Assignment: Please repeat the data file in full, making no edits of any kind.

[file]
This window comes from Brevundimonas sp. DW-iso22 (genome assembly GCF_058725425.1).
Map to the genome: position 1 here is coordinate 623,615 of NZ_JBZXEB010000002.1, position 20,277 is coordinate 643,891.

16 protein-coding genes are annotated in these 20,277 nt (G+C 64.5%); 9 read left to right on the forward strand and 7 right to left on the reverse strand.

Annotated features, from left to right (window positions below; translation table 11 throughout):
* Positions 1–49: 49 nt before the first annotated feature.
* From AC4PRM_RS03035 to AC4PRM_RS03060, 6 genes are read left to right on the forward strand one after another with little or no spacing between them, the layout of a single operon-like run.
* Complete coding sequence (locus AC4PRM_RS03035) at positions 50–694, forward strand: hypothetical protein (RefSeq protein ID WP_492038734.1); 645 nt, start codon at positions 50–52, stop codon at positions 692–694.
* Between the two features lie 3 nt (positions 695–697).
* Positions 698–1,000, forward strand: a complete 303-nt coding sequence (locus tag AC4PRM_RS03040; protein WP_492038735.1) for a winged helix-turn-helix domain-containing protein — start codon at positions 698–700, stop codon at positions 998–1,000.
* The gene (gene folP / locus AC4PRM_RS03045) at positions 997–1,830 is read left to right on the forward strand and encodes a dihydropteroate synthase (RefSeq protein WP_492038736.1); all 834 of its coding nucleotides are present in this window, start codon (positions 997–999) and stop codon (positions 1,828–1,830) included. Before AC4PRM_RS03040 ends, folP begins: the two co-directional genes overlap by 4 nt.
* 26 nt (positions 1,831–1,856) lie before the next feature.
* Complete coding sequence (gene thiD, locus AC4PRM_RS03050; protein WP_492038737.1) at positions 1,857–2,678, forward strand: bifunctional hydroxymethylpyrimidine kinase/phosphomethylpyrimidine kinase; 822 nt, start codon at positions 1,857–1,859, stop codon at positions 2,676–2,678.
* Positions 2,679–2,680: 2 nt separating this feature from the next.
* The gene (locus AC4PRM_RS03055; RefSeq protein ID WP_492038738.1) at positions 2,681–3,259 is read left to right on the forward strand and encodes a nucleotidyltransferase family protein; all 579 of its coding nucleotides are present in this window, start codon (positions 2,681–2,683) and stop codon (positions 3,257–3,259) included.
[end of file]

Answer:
This window comes from Brevundimonas sp. DW-iso22 (genome assembly GCF_058725425.1).
Map to the genome: position 1 here is coordinate 623,615 of NZ_JBZXEB010000002.1, position 20,277 is coordinate 643,891.

16 protein-coding genes are annotated in these 20,277 nt (G+C 64.5%); 9 read left to right on the forward strand and 7 right to left on the reverse strand.

Annotated features, from left to right (window positions below; translation table 11 throughout):
* Positions 1–49: 49 nt before the first annotated feature.
* From AC4PRM_RS03035 to AC4PRM_RS03060, 6 genes are read left to right on the forward strand one after another with little or no spacing between them, the layout of a single operon-like run.
* Complete coding sequence (locus AC4PRM_RS03035) at positions 50–694, forward strand: hypothetical protein (RefSeq protein ID WP_492038734.1); 645 nt, start codon at positions 50–52, stop codon at positions 692–694.
* Between the two features lie 3 nt (positions 695–697).
* Positions 698–1,000, forward strand: a complete 303-nt coding sequence (locus tag AC4PRM_RS03040; protein WP_492038735.1) for a winged helix-turn-helix domain-containing protein — start codon at positions 698–700, stop codon at positions 998–1,000.
* The gene (gene folP / locus AC4PRM_RS03045) at positions 997–1,830 is read left to right on the forward strand and encodes a dihydropteroate synthase (RefSeq protein WP_492038736.1); all 834 of its coding nucleotides are present in this window, start codon (positions 997–999) and stop codon (positions 1,828–1,830) included. Before AC4PRM_RS03040 ends, folP begins: the two co-directional genes overlap by 4 nt.
* 26 nt (positions 1,831–1,856) lie before the next feature.
* Complete coding sequence (gene thiD, locus AC4PRM_RS03050; protein WP_492038737.1) at positions 1,857–2,678, forward strand: bifunctional hydroxymethylpyrimidine kinase/phosphomethylpyrimidine kinase; 822 nt, start codon at positions 1,857–1,859, stop codon at positions 2,676–2,678.
* Positions 2,679–2,680: 2 nt separating this feature from the next.
* The gene (locus AC4PRM_RS03055; RefSeq protein ID WP_492038738.1) at positions 2,681–3,259 is read left to right on the forward strand and encodes a nucleotidyltransferase family protein; all 579 of its coding nucleotides are present in this window, start codon (positions 2,681–2,683) and stop codon (positions 3,257–3,259) included.